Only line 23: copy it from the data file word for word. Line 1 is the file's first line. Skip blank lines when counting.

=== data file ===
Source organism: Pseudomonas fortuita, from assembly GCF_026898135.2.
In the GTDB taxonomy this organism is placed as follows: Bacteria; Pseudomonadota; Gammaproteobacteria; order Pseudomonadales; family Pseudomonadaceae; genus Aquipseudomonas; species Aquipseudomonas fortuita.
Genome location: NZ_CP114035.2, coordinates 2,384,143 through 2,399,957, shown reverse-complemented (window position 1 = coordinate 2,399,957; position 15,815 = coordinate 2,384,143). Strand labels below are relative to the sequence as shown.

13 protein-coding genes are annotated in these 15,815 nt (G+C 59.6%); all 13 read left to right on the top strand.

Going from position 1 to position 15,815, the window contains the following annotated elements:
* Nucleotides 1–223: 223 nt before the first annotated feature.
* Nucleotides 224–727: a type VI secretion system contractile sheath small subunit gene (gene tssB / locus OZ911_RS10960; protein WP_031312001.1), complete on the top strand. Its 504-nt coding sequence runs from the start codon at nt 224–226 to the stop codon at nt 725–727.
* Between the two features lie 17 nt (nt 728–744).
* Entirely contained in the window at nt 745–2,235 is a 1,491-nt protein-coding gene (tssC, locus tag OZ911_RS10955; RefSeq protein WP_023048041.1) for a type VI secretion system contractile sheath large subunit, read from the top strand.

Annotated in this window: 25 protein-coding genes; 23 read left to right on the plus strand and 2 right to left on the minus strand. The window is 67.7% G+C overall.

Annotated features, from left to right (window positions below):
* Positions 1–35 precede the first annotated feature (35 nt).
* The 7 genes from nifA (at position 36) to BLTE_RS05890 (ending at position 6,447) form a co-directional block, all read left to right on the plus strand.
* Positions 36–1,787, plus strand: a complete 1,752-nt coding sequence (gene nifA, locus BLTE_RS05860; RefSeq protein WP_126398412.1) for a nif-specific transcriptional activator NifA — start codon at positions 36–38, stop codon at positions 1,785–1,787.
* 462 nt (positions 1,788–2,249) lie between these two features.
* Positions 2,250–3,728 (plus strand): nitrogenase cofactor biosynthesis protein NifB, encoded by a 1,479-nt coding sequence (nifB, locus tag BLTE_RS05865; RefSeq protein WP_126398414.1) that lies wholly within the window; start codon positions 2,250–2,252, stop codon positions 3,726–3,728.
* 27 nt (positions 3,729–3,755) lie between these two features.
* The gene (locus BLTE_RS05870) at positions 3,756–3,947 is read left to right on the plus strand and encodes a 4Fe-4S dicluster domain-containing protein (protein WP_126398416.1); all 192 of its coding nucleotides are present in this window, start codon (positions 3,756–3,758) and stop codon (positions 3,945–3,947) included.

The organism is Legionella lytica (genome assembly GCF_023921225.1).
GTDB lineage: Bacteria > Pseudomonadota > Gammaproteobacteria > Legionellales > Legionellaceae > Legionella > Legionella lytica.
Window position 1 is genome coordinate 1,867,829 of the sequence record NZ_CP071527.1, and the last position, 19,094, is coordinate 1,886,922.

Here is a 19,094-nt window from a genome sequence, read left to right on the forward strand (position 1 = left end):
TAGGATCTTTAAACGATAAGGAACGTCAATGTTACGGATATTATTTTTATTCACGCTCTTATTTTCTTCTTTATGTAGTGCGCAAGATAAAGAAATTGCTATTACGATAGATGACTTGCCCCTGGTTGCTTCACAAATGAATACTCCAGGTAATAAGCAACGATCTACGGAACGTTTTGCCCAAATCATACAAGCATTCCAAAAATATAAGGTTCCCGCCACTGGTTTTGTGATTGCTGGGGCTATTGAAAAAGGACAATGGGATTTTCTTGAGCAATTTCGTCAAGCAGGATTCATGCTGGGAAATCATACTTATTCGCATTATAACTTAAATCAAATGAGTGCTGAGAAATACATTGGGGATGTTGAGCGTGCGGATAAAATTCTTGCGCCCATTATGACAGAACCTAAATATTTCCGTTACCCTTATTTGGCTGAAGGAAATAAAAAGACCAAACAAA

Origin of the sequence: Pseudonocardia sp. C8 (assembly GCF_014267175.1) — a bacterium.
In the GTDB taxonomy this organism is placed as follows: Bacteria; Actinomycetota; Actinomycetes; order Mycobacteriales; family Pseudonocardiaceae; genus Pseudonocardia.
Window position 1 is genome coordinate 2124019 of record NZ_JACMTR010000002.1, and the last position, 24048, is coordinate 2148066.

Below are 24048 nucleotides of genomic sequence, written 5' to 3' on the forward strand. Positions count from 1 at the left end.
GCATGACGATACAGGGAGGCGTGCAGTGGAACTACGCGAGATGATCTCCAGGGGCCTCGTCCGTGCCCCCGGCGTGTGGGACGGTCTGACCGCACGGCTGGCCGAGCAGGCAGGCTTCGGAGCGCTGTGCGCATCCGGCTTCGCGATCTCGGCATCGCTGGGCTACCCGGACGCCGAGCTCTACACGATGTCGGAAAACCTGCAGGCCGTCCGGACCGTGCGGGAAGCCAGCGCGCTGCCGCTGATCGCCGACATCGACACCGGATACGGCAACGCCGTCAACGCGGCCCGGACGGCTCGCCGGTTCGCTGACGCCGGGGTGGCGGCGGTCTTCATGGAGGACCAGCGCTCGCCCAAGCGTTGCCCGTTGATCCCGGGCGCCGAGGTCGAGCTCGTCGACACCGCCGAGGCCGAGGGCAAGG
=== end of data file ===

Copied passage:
TAGGATCTTTAAACGATAAGGAACGTCAATGTTACGGATATTATTTTTATTCACGCTCTTATTTTCTTCTTTATGTAGTGCGCAAGATAAAGAAATTGCTATTACGATAGATGACTTGCCCCTGGTTGCTTCACAAATGAATACTCCAGGTAATAAGCAACGATCTACGGAACGTTTTGCCCAAATCATACAAGCATTCCAAAAATATAAGGTTCCCGCCACTGGTTTTGTGATTGCTGGGGCTATTGAAAAAGGACAATGGGATTTTCTTGAGCAATTTCGTCAAGCAGGATTCATGCTGGGAAATCATACTTATTCGCATTATAACTTAAATCAAATGAGTGCTGAGAAATACATTGGGGATGTTGAGCGTGCGGATAAAATTCTTGCGCCCATTATGACAGAACCTAAATATTTCCGTTACCCTTATTTGGCTGAAGGAAATAAAAAGACCAAACAAA